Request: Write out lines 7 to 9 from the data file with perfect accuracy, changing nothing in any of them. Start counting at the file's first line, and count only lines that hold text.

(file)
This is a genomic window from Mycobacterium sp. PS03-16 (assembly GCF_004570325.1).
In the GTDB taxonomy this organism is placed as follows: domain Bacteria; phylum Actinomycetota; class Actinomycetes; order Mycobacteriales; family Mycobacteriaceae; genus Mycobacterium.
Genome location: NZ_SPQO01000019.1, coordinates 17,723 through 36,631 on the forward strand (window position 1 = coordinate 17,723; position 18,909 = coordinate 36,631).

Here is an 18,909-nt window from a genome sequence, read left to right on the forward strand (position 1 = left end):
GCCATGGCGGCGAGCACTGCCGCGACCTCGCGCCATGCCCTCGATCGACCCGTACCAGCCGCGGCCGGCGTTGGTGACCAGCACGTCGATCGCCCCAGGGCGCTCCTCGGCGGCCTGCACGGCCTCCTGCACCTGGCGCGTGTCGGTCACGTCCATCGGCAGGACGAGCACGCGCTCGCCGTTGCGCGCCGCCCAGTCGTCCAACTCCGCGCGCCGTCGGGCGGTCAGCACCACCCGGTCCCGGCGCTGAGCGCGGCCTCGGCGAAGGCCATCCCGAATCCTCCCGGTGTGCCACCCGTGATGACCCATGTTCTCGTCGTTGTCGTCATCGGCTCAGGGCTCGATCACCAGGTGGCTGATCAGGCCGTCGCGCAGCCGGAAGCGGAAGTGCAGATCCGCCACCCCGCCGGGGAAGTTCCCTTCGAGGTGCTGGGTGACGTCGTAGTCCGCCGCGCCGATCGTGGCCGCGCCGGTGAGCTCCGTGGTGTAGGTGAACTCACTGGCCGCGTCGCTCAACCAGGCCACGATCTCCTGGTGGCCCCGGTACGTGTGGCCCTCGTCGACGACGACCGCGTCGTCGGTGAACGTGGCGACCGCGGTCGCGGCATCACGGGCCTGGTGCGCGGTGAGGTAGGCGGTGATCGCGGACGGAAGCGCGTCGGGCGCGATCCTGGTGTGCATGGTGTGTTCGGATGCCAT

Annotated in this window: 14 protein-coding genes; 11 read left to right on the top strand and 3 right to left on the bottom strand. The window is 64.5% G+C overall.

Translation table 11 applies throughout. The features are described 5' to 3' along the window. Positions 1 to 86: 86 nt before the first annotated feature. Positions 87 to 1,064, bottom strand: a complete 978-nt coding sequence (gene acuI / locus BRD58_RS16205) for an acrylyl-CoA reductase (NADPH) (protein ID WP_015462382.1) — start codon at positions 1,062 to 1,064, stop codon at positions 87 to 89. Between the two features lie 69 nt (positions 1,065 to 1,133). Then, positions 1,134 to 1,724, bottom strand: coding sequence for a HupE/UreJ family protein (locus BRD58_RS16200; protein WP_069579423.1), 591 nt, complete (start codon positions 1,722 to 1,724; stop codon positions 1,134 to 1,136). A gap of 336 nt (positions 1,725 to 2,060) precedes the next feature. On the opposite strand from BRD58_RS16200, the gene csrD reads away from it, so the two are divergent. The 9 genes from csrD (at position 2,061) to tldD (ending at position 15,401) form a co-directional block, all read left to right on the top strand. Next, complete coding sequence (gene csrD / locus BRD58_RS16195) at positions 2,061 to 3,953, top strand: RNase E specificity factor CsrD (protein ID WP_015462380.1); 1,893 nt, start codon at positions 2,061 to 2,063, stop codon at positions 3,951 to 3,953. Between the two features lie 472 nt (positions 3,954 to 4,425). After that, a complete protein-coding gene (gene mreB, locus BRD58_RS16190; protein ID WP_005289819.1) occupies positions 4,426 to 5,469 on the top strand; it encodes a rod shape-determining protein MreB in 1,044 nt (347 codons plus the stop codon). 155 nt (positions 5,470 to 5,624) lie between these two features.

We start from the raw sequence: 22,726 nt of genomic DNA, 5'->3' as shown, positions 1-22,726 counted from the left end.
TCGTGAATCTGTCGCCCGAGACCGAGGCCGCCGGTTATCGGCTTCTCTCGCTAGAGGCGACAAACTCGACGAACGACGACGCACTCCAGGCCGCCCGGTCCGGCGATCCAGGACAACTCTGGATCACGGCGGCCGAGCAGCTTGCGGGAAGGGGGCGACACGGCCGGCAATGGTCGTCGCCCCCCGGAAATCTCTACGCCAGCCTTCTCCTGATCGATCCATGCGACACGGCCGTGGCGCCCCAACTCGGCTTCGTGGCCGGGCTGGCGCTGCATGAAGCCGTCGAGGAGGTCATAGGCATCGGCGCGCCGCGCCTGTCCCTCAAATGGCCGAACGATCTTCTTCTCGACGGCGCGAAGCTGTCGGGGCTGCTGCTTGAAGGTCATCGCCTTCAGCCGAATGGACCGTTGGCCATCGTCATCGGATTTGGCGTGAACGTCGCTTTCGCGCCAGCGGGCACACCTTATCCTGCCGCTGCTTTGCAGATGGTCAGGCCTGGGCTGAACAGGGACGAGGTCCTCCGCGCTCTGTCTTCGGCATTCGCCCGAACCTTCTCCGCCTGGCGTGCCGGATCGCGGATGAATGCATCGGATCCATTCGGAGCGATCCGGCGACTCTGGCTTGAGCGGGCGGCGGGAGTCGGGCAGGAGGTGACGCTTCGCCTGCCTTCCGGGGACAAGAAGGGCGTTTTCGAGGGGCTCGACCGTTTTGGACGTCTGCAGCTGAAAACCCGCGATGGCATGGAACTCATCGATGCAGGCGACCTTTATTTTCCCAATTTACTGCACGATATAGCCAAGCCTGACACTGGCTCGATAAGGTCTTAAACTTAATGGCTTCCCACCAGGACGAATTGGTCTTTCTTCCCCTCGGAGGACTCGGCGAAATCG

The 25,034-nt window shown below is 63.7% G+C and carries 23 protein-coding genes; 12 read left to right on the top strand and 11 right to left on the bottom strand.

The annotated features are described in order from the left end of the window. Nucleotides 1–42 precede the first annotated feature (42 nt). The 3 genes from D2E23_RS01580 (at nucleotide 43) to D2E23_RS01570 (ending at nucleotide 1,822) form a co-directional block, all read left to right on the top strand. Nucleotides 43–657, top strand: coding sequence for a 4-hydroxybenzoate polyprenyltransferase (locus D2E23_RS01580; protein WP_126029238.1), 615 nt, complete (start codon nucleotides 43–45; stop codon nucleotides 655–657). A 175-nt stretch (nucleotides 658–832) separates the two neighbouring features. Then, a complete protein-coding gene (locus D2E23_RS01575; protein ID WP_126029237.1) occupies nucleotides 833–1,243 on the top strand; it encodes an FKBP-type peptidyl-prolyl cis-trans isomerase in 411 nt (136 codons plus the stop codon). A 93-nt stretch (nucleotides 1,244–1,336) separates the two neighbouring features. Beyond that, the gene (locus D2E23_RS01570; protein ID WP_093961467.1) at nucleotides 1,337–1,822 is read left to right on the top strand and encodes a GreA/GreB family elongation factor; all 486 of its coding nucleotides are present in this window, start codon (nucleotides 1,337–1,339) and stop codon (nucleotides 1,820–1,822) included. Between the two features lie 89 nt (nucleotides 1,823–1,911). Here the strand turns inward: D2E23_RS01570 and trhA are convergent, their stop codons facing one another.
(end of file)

Translation table 11 applies throughout. The features are described 5' to 3' along the window. Positions 1 to 86: 86 nt before the first annotated feature. Positions 87 to 1,064, bottom strand: a complete 978-nt coding sequence (gene acuI / locus BRD58_RS16205) for an acrylyl-CoA reductase (NADPH) (protein ID WP_015462382.1) — start codon at positions 1,062 to 1,064, stop codon at positions 87 to 89. Between the two features lie 69 nt (positions 1,065 to 1,133). Then, positions 1,134 to 1,724, bottom strand: coding sequence for a HupE/UreJ family protein (locus BRD58_RS16200; protein WP_069579423.1), 591 nt, complete (start codon positions 1,722 to 1,724; stop codon positions 1,134 to 1,136). A gap of 336 nt (positions 1,725 to 2,060) precedes the next feature. On the opposite strand from BRD58_RS16200, the gene csrD reads away from it, so the two are divergent. The 9 genes from csrD (at position 2,061) to tldD (ending at position 15,401) form a co-directional block, all read left to right on the top strand. Next, complete coding sequence (gene csrD / locus BRD58_RS16195) at positions 2,061 to 3,953, top strand: RNase E specificity factor CsrD (protein ID WP_015462380.1); 1,893 nt, start codon at positions 2,061 to 2,063, stop codon at positions 3,951 to 3,953. Between the two features lie 472 nt (positions 3,954 to 4,425). After that, a complete protein-coding gene (gene mreB, locus BRD58_RS16190; protein ID WP_005289819.1) occupies positions 4,426 to 5,469 on the top strand; it encodes a rod shape-determining protein MreB in 1,044 nt (347 codons plus the stop codon). 155 nt (positions 5,470 to 5,624) lie between these two features.

We start from the raw sequence: 22,726 nt of genomic DNA, 5'->3' as shown, positions 1-22,726 counted from the left end.
TCGTGAATCTGTCGCCCGAGACCGAGGCCGCCGGTTATCGGCTTCTCTCGCTAGAGGCGACAAACTCGACGAACGACGACGCACTCCAGGCCGCCCGGTCCGGCGATCCAGGACAACTCTGGATCACGGCGGCCGAGCAGCTTGCGGGAAGGGGGCGACACGGCCGGCAATGGTCGTCGCCCCCCGGAAATCTCTACGCCAGCCTTCTCCTGATCGATCCATGCGACACGGCCGTGGCGCCCCAACTCGGCTTCGTGGCCGGGCTGGCGCTGCATGAAGCCGTCGAGGAGGTCATAGGCATCGGCGCGCCGCGCCTGTCCCTCAAATGGCCGAACGATCTTCTTCTCGACGGCGCGAAGCTGTCGGGGCTGCTGCTTGAAGGTCATCGCCTTCAGCCGAATGGACCGTTGGCCATCGTCATCGGATTTGGCGTGAACGTCGCTTTCGCGCCAGCGGGCACACCTTATCCTGCCGCTGCTTTGCAGATGGTCAGGCCTGGGCTGAACAGGGACGAGGTCCTCCGCGCTCTGTCTTCGGCATTCGCCCGAACCTTCTCCGCCTGGCGTGCCGGATCGCGGATGAATGCATCGGATCCATTCGGAGCGATCCGGCGACTCTGGCTTGAGCGGGCGGCGGGAGTCGGGCAGGAGGTGACGCTTCGCCTGCCTTCCGGGGACAAGAAGGGCGTTTTCGAGGGGCTCGACCGTTTTGGACGTCTGCAGCTGAAAACCCGCGATGGCATGGAACTCATCGATGCAGGCGACCTTTATTTTCCCAATTTACTGCACGATATAGCCAAGCCTGACACTGGCTCGATAAGGTCTTAAACTTAATGGCTTCCCACCAGGACGAATTGGTCTTTCTTCCCCTCGGAGGACTCGGCGAAATCG